Worst-case scenario takes hold in Afghanistan
The deadly twin bombings near the international airport in Kabul that killed scores of people, including 13 American service members, marks another historical turning point in Afghanistan-centered international relations.
The attacks claimed by ISIL-Khorasan, or ISIL-K, came days before the completion of the mass evacuation of foreign troops and citizens as well as Afghans who had served NATO countries over the years. American and British intelligence officials continue to warn of more imminent terrorist attacks before the Aug. 31 deadline for the completion of evacuations from the war-torn country.
Unfortunately, this horrific and inhumane terror act in Kabul is just the beginning. Taliban seized power much quicker than many thought, but it seems impossible for the group to control the country and other Islamic extremist groups. The current power vacuum across the country can easily turn Afghanistan into a hotbed of various evil terror groups under the leadership of al-Qaeda, ISIL-K and others.
President Recep Tayyip Erdoğan, speaking to the reporters on Aug. 27, has drawn attention to this fact, underlining that the ISIL-K attacks have shown how dangerous this group is for regional and global stability. Turkey is among the countries that had severely been attacked by ISIL in recent years. Its militants had killed dozens of innocent people inside Turkey and controlled some parts of the Turkey-Syria border until the Turkish army dispersed them through a cross-border operation in August 2016.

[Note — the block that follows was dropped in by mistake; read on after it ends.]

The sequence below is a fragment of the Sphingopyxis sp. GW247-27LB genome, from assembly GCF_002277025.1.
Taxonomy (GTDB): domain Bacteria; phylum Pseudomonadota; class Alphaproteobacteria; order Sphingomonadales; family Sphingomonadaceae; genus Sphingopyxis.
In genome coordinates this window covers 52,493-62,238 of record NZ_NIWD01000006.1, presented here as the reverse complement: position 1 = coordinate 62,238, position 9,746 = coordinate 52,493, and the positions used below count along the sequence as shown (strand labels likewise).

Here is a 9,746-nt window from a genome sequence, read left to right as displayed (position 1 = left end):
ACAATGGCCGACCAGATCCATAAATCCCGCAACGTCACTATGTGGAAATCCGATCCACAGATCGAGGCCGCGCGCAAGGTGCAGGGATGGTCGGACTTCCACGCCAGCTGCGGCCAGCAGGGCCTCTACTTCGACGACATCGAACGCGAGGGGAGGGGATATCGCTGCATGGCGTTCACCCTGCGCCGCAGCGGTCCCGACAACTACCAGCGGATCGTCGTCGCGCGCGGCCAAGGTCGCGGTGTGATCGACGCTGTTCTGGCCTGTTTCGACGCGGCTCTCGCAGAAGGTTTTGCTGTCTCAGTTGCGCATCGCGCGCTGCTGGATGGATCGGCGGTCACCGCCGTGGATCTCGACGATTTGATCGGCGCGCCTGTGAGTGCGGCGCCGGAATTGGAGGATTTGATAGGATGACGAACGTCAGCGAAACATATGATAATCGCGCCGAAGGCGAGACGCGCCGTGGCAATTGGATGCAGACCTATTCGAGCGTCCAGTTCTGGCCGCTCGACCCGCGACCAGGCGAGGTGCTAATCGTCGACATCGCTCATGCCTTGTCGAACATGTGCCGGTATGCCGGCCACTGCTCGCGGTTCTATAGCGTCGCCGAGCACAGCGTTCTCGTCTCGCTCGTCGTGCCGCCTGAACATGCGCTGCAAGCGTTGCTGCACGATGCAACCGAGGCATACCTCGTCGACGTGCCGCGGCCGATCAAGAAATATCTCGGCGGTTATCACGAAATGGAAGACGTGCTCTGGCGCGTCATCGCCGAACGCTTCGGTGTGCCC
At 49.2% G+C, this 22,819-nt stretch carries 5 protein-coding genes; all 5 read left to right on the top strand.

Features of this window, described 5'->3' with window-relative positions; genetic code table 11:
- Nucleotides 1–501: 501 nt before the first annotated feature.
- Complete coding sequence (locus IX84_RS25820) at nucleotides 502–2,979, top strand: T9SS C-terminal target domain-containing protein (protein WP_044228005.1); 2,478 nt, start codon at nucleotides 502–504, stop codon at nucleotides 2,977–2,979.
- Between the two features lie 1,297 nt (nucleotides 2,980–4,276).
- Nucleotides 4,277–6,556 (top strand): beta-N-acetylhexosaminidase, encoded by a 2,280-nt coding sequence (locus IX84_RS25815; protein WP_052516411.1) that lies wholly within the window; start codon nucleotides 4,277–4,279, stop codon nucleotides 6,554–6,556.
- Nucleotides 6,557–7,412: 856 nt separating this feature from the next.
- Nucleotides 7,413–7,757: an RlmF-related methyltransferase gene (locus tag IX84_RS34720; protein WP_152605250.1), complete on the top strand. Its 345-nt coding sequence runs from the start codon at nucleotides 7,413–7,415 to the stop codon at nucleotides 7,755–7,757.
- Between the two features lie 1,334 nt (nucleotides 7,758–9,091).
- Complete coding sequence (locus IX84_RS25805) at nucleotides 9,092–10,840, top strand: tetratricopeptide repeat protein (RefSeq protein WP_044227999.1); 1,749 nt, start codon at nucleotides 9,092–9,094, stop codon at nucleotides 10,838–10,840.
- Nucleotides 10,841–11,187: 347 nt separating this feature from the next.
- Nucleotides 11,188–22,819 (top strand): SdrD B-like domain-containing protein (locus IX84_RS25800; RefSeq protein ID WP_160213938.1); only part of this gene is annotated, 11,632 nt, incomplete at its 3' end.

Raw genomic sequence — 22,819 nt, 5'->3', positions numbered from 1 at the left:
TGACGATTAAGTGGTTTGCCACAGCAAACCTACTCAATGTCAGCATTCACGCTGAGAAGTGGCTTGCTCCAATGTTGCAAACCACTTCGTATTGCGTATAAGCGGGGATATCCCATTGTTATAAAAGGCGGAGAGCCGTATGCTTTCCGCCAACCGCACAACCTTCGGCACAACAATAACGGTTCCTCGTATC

In today’s world, ISIL and its variants are still active in Africa, particularly in the Sahel, in the Middle East, in Syria and Iraq as well as in central Asia. The current situation in Afghanistan will likely encourage radical extremists everywhere in the world for the resurrection, with ISIL and ISIL-K seen as the pioneer of the new terrorist campaign.
It’s a very big question to what extent Taliban may control the activities of these groups inside the country. As of today, there is no indication that it has such a capacity. Many experts argue any attempt by Taliban to stop ISIL-K or other groups will quickly turn into a civil war with no winners in sight.
In addition, U.S. President Joe Biden vowed retribution for the deadly attacks and informed that he ordered the commanders to develop operational plans to strike ISIL-K militants. He also stressed that he told the army that he would grant additional forces if needed to respond to the latest attacks. Biden, who has already been the target of fierce criticisms due to mismanaged Afghanistan policies, will want to restore his image by responding strongly to these attacks.
Amid sound and fury, Turkey is planning to complete the evacuations from Afghanistan and continue its talks with the Taliban, mainly on keeping the airport open and safe after the withdrawal of the NATO troops. Erdoğan informed about a lengthy meeting between Turkish officials and Taliban representatives, describing this contact as an effort to pursue a healthy process with the group. The key point is that Turkey still wants to lend technical-civilian support to Taliban to operate the airport but the deadly attacks are a clear message that the way ahead is very, very risky for those who want to stay in the country.
Remarks made by Erdoğan show that Turkey will not rush to accept the Taliban’s demand to run the airport, given the poor political and security conditions. At this stage, it’s better to stay away from the mess as the worst-case scenario is unfolding.